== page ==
Young center back Rodrigo Schlegel became an instant club hero for Orlando City with his heroic performance as an emergency goalkeeper against New York City FC in the MLS Cup playoffs last season. After such an iconic moment, it can be easy to overlook Schlegel’s actual value as a player. Through four games in 2021, Schlegel is proving to be much more than just a folk hero.
Starting center back Robin Jansson, who has started 50 regular season games for Orlando since joining in 2019, has been dealing with an injury since the start of this season. With Jansson out, Schlegel has filled in on the back line. The 24-year-old has more than lived up to the standards of his Swedish teammate, helping the Lions concede only two goals this season.
The early success of Orlando’s defense and Schlegel’s impressive individual performance leaves Oscar Pareja and his staff with an interesting problem moving forward: Who should start at center back once Jansson is recovered?
The Case for Schlegel
I’ve mentioned it a few times already, but Orlando City has been pretty great defensively through four weeks of MLS play. A lot of that defensive success comes from the teamwork between Schlegel and Antonio Carlos at center back. They have limited opportunities for opposing strikers and made things challenging in the box.
Schlegel in particular has done a lot of defensive work. Through four games, all 90-minute starts, he’s already racked up seven tackles and five interceptions. For context, Jansson had 12 tackles and 17 interceptions across 22 starts last season during a shortened season with little rest between matches. Center backs don’t necessarily need to make many tackles to be successful, but it does fit well with the style of play Pareja wants. When numbers are pushed forward in attack, center backs have to put out fires at a high level, and Schlegel has shown he can do that.
He’s also been good in possession. Antonio Carlos and Sebas Méndez have been on another level in that department, but Schlegel has been very good as well. He’s averaging 43 passes at a 92.3% success rate per game, including three successful long balls per game. Jansson’s best asset is his own distribution and Schlegel has been up to that level so far in a small sample size.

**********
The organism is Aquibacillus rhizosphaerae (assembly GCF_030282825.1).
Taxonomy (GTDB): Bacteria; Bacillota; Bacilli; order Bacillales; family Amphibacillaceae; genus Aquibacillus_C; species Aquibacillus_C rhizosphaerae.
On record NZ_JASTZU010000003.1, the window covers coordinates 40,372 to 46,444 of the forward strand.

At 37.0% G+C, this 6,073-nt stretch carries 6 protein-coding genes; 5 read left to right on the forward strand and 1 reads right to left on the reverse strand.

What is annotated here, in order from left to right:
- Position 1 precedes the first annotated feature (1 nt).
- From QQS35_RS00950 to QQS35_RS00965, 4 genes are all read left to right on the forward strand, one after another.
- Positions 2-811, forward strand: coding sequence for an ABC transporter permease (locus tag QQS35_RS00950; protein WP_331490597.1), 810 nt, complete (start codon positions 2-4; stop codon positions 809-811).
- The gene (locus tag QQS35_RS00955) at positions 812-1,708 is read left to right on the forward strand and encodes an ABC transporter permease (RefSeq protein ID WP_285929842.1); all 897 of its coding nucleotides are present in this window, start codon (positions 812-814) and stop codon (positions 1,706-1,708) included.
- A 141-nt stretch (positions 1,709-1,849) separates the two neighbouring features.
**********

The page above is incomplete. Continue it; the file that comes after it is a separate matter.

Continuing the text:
The Case for Jansson
Jansson has been a revelation for Orlando City at center back since signing from AIK in Sweden. His defensive strength, range of passing, and consistency have played a huge part in stabilizing one of the worst defenses in MLS history. In the 2018 MLS season, the Lions conceded 74 goals, which was the worst mark in league history at the time. The rotation of center backs, including Jonathan Spector, Lamine Sané, and Amro Tarek, wasn’t able to stabilize a poor defense. The arrival of Jansson in 2019 was key to conceding 22 fewer goals than the previous year. With further reinforcements such as Carlos and Pedro Gallese arriving in 2020, Orlando gave up the sixth-fewest goals in the league last year.
That experience is valuable. Jansson has played against the best of MLS at a pretty high level for two whole seasons and that shouldn’t be taken lightly. His partnership with Carlos was fantastic for stretches of last season. They had an excellent understanding of one another on the field, even though the two players don’t speak the same language.
Perhaps more valuable than his experience is his distribution. I know I said Schlegel is passing well this season, but he’s still not Jansson. The Swede has been one of Orlando’s best long ball distributors for two seasons, particularly last year when he averaged nearly three successful long balls per game over the course of an entire season. Even though Méndez, Carlos, and Schlegel have all been better with their long balls through four games, we’ve seen how great Jansson’s passing accuracy can be for two seasons now.
What Should Orlando Do?
This is a great, and new, problem for Orlando City to have. For most of its MLS history, it’s barely had one starting-caliber center back and now it has three. In the immediate future, this is Schlegel’s spot to lose. The defense is organized, he fits the system, and he is performing as well as a center back could. As long as he continues to play up to this level, he’s locked in as a starter. If the Lions keep playing this well defensively, there’s no reason to shake things up.
However, Jansson is far from out of the picture. This is a big year for squad depth for Orlando, with midweek MLS games and the Leagues Cup providing plenty of opportunities for regular rotation. He’ll get plenty of minutes, and he’ll have every opportunity to unseat Schlegel for the starting spot. Having this type of competition is what makes good teams great, and it will hopefully get the absolute best out of every center back on the roster. It might be Schlegel’s job right now, but if he doesn’t maintain his current remarkable form then another high-level player will be ready to take that spot.
Do you think Schlegel has earned a regular starting job or is it still Jansson’s spot to lose once he recovers? Leave your thoughts below.